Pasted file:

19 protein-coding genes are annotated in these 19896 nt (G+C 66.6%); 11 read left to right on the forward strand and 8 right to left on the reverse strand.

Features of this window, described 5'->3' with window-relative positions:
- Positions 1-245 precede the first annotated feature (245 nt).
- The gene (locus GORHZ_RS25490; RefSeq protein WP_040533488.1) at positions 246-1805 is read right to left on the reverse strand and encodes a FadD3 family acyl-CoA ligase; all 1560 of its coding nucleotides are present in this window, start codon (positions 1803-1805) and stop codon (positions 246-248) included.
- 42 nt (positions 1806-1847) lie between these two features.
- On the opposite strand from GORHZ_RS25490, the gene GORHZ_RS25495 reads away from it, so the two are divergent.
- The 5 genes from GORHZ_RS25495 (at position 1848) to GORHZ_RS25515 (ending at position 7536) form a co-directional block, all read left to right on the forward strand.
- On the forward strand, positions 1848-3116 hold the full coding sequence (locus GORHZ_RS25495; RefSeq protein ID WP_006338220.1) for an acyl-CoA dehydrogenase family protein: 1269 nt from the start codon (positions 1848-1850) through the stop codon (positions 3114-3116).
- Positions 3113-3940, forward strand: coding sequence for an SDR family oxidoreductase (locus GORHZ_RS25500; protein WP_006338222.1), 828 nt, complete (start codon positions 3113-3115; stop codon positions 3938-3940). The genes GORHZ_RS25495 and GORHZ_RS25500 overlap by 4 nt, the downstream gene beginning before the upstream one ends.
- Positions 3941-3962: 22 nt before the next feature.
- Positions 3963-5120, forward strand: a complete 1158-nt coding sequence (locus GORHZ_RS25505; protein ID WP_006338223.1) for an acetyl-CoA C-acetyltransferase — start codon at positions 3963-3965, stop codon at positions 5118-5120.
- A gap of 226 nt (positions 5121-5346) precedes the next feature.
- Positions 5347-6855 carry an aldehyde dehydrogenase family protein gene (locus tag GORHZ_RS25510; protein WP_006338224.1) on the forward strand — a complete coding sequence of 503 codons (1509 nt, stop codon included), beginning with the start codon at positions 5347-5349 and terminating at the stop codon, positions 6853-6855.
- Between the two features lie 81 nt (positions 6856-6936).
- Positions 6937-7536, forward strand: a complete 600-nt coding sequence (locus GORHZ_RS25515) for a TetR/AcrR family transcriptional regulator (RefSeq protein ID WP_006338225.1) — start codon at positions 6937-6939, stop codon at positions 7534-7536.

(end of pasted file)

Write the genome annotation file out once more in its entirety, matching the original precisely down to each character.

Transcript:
19 protein-coding genes are annotated in these 19896 nt (G+C 66.6%); 11 read left to right on the forward strand and 8 right to left on the reverse strand.

Features of this window, described 5'->3' with window-relative positions:
- Positions 1-245 precede the first annotated feature (245 nt).
- The gene (locus GORHZ_RS25490; RefSeq protein WP_040533488.1) at positions 246-1805 is read right to left on the reverse strand and encodes a FadD3 family acyl-CoA ligase; all 1560 of its coding nucleotides are present in this window, start codon (positions 1803-1805) and stop codon (positions 246-248) included.
- 42 nt (positions 1806-1847) lie between these two features.
- On the opposite strand from GORHZ_RS25490, the gene GORHZ_RS25495 reads away from it, so the two are divergent.
- The 5 genes from GORHZ_RS25495 (at position 1848) to GORHZ_RS25515 (ending at position 7536) form a co-directional block, all read left to right on the forward strand.
- On the forward strand, positions 1848-3116 hold the full coding sequence (locus GORHZ_RS25495; RefSeq protein ID WP_006338220.1) for an acyl-CoA dehydrogenase family protein: 1269 nt from the start codon (positions 1848-1850) through the stop codon (positions 3114-3116).
- Positions 3113-3940, forward strand: coding sequence for an SDR family oxidoreductase (locus GORHZ_RS25500; protein WP_006338222.1), 828 nt, complete (start codon positions 3113-3115; stop codon positions 3938-3940). The genes GORHZ_RS25495 and GORHZ_RS25500 overlap by 4 nt, the downstream gene beginning before the upstream one ends.
- Positions 3941-3962: 22 nt before the next feature.
- Positions 3963-5120, forward strand: a complete 1158-nt coding sequence (locus GORHZ_RS25505; protein ID WP_006338223.1) for an acetyl-CoA C-acetyltransferase — start codon at positions 3963-3965, stop codon at positions 5118-5120.
- A gap of 226 nt (positions 5121-5346) precedes the next feature.
- Positions 5347-6855 carry an aldehyde dehydrogenase family protein gene (locus tag GORHZ_RS25510; protein WP_006338224.1) on the forward strand — a complete coding sequence of 503 codons (1509 nt, stop codon included), beginning with the start codon at positions 5347-5349 and terminating at the stop codon, positions 6853-6855.
- Between the two features lie 81 nt (positions 6856-6936).
- Positions 6937-7536, forward strand: a complete 600-nt coding sequence (locus GORHZ_RS25515) for a TetR/AcrR family transcriptional regulator (RefSeq protein ID WP_006338225.1) — start codon at positions 6937-6939, stop codon at positions 7534-7536.